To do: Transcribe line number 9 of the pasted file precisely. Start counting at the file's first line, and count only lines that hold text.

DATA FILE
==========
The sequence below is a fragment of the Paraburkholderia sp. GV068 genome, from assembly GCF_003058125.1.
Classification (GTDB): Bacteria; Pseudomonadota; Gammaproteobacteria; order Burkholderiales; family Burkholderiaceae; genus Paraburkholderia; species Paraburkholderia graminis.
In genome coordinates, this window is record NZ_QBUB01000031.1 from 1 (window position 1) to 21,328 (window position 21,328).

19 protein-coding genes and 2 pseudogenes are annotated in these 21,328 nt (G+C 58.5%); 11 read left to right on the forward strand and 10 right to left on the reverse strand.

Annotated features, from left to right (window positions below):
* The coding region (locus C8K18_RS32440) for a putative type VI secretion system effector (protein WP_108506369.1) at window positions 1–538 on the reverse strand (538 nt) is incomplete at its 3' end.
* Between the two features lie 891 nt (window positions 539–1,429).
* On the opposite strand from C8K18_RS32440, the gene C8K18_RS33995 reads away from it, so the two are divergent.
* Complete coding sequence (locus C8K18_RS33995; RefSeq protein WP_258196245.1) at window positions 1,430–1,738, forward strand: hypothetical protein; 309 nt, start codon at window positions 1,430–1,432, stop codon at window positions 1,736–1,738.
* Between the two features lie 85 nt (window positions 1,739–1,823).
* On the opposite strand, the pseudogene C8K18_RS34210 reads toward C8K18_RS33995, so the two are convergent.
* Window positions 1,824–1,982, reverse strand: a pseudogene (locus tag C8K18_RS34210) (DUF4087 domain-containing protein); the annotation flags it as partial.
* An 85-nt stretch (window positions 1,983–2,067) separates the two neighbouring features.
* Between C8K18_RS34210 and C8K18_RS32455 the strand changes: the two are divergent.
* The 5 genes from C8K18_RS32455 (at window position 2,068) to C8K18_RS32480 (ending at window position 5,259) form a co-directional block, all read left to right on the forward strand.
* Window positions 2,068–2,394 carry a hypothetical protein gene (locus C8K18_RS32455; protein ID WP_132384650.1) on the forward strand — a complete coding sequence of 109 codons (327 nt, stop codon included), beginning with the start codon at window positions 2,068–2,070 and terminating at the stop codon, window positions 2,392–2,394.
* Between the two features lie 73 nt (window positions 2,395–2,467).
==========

* Complete coding sequence (locus C8K18_RS33995; RefSeq protein WP_258196245.1) at window positions 1,430–1,738, forward strand: hypothetical protein; 309 nt, start codon at window positions 1,430–1,432, stop codon at window positions 1,736–1,738.